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Alone in the world - Cycling the Great Divide Basin

After an unforgettable time in Yellowstone and Grand Teton National Park, we are in the mood for a challenge. In Pinedale we decide to pick back in on the GDMBR. The next 300km will take us through a desert-like area with barely any water and facilities. When we check the weather forecasts in Pinedale, they all look good, we are really looking forward to the challenge through the Great Basin. Unfortunately, on day two the weather completely changes and enthusiasm turns into mental exhaustion. We feel alone in the world in this beautiful, desolate landscape. What we learn from this you can read further in this blog.

The Great Basin test ons tot het uiterste
Cycling through 'The Great Basin' in Wyoming

Plodding through the sand

Day 1 in The Great Basin - We have cycled 50km at lunch and are surprised to find the first 40km still paved. The pace is good and we look forward to the first gravel roads. After lunch the pace slows down and this gives an idea about the profile for the next few days. When we reach a summit of a climb we already see the next one, it is as if there is no end to these "fake summits". The cycling day after some rest days is always the hardest we think, so we don't pay too much attention to the fact that we don't really feel fit after lunch. At the end of the day we tick off at 82km and around 6pm we pitch our tent next to the road in a very nice spot. We stomp aside the copious and dried cow poop and eat our wraps with beans while the sun sets. We go to sleep feeling good, the next morning we wake up to a shining sun on the tent.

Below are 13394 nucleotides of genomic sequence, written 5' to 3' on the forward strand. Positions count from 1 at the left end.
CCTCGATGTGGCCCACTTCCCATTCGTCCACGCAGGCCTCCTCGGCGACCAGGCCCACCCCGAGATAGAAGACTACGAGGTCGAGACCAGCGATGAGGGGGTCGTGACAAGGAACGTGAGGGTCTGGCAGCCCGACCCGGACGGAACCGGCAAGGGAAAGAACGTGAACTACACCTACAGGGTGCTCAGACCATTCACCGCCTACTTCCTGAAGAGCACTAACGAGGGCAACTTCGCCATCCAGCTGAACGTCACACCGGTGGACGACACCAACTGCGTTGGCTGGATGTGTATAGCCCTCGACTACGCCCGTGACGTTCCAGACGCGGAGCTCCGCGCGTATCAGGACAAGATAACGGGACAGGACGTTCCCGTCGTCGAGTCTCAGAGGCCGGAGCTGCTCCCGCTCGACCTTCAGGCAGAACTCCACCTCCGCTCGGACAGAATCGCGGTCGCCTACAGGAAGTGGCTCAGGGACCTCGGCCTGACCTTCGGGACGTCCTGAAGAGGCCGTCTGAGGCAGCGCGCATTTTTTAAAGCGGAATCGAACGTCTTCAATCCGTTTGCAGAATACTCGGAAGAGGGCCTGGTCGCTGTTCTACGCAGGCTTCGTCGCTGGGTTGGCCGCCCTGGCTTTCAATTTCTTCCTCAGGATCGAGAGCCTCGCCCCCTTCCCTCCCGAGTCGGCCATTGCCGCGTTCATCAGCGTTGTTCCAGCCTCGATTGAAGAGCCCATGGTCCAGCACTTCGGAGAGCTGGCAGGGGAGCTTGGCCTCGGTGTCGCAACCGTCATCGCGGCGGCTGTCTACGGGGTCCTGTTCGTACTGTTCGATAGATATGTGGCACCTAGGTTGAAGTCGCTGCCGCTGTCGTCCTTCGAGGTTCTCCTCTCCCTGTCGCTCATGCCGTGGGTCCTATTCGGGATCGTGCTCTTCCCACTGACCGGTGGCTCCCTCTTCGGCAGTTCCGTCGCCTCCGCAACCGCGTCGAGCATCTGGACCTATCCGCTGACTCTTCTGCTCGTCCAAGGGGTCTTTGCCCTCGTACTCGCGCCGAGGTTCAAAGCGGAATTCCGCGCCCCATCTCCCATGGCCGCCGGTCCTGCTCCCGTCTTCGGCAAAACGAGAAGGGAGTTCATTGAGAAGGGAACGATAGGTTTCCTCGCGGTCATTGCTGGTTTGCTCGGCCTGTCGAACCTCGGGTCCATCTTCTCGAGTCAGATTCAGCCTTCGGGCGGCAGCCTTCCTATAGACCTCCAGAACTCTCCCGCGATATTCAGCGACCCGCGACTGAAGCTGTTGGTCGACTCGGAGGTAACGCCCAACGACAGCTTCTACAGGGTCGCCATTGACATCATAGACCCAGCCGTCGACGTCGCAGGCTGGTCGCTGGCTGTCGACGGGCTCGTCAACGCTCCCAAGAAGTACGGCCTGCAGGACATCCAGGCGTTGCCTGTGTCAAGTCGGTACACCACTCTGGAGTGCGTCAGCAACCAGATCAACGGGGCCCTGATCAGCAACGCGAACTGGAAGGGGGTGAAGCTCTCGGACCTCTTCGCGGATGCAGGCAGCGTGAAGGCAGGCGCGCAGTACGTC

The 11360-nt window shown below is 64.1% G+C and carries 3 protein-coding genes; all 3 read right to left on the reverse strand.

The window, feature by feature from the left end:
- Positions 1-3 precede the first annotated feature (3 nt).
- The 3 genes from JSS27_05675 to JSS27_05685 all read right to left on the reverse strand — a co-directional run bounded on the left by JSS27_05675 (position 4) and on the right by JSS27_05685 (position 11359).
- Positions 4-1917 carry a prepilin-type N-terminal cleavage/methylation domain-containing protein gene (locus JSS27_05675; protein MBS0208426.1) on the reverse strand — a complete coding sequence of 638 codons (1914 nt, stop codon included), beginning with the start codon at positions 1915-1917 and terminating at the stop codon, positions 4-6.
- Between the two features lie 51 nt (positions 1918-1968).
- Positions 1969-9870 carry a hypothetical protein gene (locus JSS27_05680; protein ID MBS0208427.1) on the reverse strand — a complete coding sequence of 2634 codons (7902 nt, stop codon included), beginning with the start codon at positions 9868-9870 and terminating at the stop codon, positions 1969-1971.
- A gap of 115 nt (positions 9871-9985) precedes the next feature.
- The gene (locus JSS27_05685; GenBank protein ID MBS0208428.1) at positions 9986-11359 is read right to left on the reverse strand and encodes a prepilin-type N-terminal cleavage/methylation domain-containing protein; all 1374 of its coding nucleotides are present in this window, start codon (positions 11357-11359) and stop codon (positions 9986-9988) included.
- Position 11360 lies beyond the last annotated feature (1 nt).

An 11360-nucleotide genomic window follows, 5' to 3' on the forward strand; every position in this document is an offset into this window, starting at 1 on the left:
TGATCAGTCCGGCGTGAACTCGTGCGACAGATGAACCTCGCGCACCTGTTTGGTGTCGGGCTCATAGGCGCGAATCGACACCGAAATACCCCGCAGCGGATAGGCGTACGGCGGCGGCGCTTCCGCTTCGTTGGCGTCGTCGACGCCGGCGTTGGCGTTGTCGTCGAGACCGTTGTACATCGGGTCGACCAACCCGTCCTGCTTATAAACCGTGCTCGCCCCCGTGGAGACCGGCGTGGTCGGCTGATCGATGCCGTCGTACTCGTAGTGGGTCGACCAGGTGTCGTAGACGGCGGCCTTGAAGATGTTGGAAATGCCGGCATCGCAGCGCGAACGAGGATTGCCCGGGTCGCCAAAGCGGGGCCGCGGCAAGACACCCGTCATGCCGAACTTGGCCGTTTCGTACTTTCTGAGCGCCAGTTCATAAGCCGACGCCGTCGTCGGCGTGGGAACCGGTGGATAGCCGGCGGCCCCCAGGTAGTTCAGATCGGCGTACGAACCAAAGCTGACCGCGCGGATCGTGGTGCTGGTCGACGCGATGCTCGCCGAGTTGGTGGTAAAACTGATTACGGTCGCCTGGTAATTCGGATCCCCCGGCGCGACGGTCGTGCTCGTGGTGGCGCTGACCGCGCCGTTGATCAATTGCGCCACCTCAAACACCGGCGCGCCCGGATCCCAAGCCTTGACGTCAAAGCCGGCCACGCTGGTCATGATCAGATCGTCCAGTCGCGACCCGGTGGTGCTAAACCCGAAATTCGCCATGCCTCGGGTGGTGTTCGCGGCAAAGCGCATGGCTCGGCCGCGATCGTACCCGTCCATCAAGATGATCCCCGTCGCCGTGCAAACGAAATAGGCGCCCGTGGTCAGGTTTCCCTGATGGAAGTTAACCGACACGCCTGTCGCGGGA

Day 2 in The Great Basin - The landscape where we find ourselves in is unique, a brown desert-like environment with dry bushes along the side of the road. The contrast is great from 1 week ago when we were still in the mountains and could wash ourselves in a river or lake at night. This time we use baby wipes to wash off the sand from our legs and are able to crawl into the tent somewhat clean. We are sparing with our water supply, as it hardly rains in this basin.

Atlantic City - The Western Village

We feel quite surprised when, on day 2, the sun disappears behind a big pile of clouds. A strong wind arrives and makes us move a lot slower than the first day.

When we arrive in Atlantic City (not the gambling town in New Yersey but a western village in Wyoming) in the late afternoon, it is as if time stands still. We find ourselves exactly in the setting of some western movie and stop at the saloon. There we meet Bob sitting at the bar, holster with gun clearly visible, but friendly and interested in what we are doing. He allows us to pitch our tent next to the church for the night. But unfortunately there is too much wind and no grass, so we decide not to pitch our tent there.